Every year in June I sneak into a secret stand of cedars in the cool woods of Piscataquis County to peek at a magic carpet of wild bunchberries. The dark woods are cast alight with the creamy-white miniature dogwood flowers held above olive-green whorls of six pointy oval leaves.
In late summer clusters of edible scarlet berries form and attract songbirds, chipmunks, mice, squirrels and all the other foraging beasts in our great North woods.
Also called Dwarf Cornel. Best planted en masse in cool damp acidic woodland soil. Nursery propagated. Z2. (2¾" plug stock)
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Herbaceous Perennial Plants
When you receive your order, open the bags and check the stock. Roots and crowns should be firm and pliable. Generally, a little surface mold is harmless and will not affect the plant’s future performance. If they are slightly dry, add a little water or, if they are going to be planted or potted up soon, wet the roots. If you do not plant or pot them up immediately, store them in a cool (35–40°) location for a short time.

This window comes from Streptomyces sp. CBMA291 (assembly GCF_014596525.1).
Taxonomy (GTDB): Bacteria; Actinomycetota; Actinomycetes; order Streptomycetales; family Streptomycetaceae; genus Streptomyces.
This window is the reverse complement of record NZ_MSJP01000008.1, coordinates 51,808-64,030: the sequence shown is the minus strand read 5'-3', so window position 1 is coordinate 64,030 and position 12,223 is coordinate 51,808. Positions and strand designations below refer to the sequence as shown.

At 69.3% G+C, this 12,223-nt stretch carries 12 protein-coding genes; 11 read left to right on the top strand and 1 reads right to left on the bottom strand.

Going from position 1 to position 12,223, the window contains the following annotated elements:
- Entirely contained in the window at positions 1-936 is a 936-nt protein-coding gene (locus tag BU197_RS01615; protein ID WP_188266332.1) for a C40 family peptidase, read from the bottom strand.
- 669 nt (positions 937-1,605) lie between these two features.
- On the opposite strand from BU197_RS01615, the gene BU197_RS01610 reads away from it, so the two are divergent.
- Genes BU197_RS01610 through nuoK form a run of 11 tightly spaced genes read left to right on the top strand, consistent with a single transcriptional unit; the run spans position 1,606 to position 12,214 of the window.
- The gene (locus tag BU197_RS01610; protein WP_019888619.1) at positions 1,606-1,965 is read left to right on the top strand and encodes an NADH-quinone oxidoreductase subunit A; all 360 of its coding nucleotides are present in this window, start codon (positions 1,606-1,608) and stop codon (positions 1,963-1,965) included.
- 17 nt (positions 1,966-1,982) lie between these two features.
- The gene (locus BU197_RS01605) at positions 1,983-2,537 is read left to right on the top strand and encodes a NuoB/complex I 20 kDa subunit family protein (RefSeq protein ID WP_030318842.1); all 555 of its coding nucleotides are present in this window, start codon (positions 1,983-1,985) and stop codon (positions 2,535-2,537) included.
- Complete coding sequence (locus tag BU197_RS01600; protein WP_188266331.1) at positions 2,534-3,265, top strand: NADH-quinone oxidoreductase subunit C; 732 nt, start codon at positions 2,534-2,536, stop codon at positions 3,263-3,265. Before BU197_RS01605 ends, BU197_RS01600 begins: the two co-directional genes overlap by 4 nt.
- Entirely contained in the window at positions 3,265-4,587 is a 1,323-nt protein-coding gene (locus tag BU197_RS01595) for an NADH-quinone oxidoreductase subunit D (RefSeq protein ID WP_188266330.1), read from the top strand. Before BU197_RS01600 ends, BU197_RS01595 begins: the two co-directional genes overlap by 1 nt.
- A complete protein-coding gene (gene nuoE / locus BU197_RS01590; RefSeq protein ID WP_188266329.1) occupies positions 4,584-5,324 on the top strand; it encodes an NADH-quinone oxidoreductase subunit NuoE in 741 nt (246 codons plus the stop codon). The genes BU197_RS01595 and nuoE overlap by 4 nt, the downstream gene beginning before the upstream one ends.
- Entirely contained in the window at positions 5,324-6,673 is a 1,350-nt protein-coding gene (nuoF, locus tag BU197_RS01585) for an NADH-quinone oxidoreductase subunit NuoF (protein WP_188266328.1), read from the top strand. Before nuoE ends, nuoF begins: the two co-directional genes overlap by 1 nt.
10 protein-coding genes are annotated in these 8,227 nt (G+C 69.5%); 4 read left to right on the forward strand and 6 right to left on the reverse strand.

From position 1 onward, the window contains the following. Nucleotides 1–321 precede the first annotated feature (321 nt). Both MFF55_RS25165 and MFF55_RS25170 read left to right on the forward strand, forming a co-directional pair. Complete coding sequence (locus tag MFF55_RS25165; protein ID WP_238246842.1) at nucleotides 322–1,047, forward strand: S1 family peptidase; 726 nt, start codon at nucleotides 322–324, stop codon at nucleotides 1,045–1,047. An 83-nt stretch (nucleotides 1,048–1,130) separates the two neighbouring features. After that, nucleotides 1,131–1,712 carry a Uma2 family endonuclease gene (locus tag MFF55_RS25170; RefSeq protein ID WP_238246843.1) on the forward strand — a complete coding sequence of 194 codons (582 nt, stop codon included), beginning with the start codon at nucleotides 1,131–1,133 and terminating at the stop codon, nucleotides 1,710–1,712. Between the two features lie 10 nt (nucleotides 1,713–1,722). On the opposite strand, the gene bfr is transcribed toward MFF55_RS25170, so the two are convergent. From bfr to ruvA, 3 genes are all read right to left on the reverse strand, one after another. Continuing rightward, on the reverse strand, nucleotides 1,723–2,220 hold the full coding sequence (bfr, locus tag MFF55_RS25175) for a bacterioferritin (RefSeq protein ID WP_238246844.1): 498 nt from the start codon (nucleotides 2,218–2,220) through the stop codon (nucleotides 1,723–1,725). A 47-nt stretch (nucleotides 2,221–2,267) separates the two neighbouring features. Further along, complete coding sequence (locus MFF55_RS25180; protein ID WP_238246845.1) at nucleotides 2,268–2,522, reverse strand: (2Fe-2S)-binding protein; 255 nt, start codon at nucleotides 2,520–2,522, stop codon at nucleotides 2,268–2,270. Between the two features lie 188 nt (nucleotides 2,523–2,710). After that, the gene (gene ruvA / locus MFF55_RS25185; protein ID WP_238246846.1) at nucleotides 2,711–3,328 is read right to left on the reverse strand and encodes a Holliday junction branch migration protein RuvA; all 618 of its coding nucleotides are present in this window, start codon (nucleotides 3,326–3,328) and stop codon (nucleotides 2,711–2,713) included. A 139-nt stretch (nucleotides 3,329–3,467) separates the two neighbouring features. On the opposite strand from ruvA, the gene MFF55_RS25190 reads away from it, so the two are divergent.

Do not plant bare-root perennial plant crowns directly outdoors before danger of frost has passed. Wet and/or cold conditions for an extended period may cause rotting.
Pot up rootstock using well-drained potting mix in a deep 6" pot or a 1-gallon container. Avoid coiling the roots in under-sized containers. Grow newly potted perennials for a few weeks in a protected location in indirect light at 50–60°. Transplant outside once they show some top growth and the danger of frost has passed.